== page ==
• Group 4 – This group includes anything that contains pyrovalerone, buprenorphine, motofen or dionine.
  • Marijuana – Marijuana is classified independently, although “cannabis resinous extracts” are classified separately in Group 2.

Is My Charge a Misdemeanor or Felony?

Travis County drug crimes may be classified as a misdemeanor or felony depending upon factors such as:

  • the nature of the substance and its Group classification;
  • the amount of the substance;
  • the manner in which the substance was packaged; and
  • whether paraphernalia, large sums of cash or evidence of sale (or intent to sell) is present.

Misdemeanor drug crimes in State court vary significantly in terms of severity.

  • Possession of drug paraphernalia is a class C misdemeanor with a fine of up to $500.
  • Cases involving 28 grams or less of a Group 3 or Group 4 substance, are class A misdemeanor, with up to one year in county jail and a fine up to $4,000.
  • Cases involving less than 4 ounces of Marijuana are misdemeanors: a "usable quantity" up to 2 ounces is a class B misdemeanor, with up to six months in jail and between 2 and 4 ounces is a class A misdemeanor.

Felony drug crimes in state court are classified depending on the amount and type of drugs involved:

  • The most serious drug charges – such as a drug possession case involving 8,000+ units of a substance classified in Group 1A would be an enhanced first-degree felony. This type of conviction would carry a maximum sentence of 15 to 99 years in state prison, plus a fine of up to $250,000.
  • The least serious felony drug possession charges may carry mandatory probation sentences.

Federal drug crimes are punished very differently:

  • Simple possession of even hard drugs like cocaine or methamphetamine is a misdemeanor charge punishable by up to a year in jail or five years' probation.
  • Federal laws have a multitude of different drug distribution-related charges, which can be punished very harshly
  • Federal sentencing is based on guidelines that required the judge to take into account factors like leadership, drug quantities, use of weapons, and typically results in harsh punishment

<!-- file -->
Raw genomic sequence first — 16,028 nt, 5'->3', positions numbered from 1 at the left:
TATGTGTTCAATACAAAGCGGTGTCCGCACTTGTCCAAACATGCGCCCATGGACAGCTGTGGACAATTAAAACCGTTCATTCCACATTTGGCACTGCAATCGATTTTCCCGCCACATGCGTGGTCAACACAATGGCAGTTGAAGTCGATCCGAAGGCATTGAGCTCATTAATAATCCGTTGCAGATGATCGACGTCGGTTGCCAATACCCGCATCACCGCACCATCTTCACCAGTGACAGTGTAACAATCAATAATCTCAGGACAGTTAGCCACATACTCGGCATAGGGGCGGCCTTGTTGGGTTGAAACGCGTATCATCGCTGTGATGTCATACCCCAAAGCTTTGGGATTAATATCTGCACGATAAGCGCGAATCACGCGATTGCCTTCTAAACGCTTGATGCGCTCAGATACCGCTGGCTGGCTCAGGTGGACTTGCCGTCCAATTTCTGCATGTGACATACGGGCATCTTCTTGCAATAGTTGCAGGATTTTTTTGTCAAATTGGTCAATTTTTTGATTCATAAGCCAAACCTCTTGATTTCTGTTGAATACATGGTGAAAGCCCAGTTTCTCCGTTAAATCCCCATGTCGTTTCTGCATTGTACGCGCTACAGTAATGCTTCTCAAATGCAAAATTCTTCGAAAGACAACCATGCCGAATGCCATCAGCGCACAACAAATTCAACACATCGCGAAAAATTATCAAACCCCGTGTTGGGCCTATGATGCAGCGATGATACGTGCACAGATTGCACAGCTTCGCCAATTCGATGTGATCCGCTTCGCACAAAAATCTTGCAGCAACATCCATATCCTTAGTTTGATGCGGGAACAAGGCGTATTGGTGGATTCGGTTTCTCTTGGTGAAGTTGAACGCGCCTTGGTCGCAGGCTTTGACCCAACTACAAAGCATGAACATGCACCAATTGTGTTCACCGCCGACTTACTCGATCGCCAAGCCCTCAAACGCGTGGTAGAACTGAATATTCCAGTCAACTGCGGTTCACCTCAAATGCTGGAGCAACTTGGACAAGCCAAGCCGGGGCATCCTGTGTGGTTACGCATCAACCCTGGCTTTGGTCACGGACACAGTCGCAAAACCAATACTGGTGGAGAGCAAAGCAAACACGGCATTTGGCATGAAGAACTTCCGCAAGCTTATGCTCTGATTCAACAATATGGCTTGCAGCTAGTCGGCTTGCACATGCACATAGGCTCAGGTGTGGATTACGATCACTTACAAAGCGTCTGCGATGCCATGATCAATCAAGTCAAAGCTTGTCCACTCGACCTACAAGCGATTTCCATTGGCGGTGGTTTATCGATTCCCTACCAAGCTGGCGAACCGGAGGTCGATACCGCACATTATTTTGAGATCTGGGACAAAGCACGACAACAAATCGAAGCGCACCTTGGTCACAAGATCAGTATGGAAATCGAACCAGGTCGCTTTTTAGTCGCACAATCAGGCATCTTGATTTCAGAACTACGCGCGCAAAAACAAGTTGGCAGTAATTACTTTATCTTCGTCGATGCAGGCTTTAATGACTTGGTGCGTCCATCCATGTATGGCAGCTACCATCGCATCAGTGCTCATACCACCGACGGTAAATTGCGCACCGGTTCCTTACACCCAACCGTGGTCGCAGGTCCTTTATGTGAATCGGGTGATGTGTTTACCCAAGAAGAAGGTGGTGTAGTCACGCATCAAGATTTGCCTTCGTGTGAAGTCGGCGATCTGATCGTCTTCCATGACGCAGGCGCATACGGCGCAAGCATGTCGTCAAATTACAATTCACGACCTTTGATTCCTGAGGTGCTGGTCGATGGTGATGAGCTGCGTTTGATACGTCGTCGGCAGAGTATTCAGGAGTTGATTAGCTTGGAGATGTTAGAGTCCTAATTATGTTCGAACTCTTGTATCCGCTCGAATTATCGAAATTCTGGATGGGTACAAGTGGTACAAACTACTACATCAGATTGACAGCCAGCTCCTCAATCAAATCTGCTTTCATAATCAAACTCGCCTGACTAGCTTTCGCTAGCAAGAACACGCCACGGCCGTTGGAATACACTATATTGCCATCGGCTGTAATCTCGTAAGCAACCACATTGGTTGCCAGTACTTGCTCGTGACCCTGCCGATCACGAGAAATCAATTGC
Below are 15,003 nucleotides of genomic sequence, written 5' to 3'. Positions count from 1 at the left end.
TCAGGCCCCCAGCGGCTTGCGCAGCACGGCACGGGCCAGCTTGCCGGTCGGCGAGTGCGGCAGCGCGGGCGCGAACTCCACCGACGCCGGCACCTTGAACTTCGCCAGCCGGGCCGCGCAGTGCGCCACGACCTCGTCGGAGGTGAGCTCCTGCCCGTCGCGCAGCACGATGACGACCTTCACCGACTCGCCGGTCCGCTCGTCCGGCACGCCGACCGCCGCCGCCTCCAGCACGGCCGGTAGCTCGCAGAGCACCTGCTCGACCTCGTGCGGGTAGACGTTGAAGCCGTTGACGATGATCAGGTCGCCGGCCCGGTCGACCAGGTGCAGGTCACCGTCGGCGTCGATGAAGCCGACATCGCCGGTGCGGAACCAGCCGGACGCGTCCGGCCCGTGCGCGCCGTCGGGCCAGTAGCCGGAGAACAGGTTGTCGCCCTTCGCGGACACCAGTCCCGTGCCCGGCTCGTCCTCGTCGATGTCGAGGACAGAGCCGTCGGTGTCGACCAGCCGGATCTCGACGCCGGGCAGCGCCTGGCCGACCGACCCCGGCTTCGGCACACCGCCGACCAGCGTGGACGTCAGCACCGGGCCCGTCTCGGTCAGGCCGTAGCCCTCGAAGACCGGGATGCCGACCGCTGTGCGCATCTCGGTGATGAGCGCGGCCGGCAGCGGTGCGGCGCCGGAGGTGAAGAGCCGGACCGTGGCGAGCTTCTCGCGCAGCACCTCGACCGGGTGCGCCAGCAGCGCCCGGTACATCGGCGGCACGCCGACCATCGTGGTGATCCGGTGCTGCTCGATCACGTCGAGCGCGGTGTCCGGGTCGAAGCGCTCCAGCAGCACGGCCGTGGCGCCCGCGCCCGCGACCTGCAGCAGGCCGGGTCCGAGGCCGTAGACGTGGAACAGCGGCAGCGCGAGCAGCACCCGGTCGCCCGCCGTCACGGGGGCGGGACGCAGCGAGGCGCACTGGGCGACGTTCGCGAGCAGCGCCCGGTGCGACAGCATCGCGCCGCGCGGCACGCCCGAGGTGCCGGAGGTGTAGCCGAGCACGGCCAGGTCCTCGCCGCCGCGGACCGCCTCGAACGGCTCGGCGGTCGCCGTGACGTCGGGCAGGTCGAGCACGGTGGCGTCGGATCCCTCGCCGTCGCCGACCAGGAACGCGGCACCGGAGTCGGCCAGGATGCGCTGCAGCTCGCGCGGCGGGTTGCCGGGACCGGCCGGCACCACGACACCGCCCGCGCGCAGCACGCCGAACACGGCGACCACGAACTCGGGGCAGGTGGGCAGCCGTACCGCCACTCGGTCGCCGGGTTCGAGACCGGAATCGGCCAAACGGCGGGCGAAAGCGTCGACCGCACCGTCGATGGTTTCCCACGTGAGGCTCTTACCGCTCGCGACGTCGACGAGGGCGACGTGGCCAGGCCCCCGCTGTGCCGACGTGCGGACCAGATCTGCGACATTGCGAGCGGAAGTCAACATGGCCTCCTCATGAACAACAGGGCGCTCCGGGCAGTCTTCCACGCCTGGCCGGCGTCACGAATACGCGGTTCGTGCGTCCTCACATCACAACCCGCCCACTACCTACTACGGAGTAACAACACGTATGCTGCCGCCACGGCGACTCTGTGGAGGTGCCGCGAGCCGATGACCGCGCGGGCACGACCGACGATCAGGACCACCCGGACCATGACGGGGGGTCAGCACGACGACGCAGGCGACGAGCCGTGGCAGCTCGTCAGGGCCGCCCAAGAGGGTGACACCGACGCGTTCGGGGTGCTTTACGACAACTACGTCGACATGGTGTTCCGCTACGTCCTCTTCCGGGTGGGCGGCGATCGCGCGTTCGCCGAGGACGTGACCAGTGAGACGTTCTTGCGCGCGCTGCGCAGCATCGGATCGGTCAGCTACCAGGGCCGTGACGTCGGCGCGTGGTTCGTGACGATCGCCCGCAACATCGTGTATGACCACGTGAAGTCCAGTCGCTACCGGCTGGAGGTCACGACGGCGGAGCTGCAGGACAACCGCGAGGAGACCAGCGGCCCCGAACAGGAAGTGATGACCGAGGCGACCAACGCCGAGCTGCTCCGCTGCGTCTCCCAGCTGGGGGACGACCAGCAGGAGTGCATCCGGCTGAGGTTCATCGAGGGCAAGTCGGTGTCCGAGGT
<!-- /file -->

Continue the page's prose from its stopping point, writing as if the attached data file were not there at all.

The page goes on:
Whether you're being charged in state or federal court, it's imperative to trust your defense to an experienced drug defense lawyer.

What is Texas Law on Drug Possession?

According to Texas law, drug possession is defined as being in "care, custody or control" of a drug.

Many different actions can be construed as possession, but the evidence still must link you to the drugs somehow.  These actions will probably result in a drug charge:

  • Physically holding the drug in your hand;
  • Having the drug in your pocket;
  • Keeping a drug in your purse or backpack; or
  • Having control and access to an area where drugs are discovered.

Remember though that there still has to be evidence of "affirmative links" to tie you to the drugs.  Merely being present in a place where drugs may be located is not enough for conviction. Examples of these links are:

  • Having the drugs in your wallet with your ID
  • Having the drugs in your backpack which also contains documents in your name
  • The drugs being in open view and within your reach

It is also possible for multiple people to possess the same drugs at the same time, or for a person to be in "constructive possession" of drugs that someone else is holding for them.

How does Simple Possession Differ from Possession With Intent to Sell?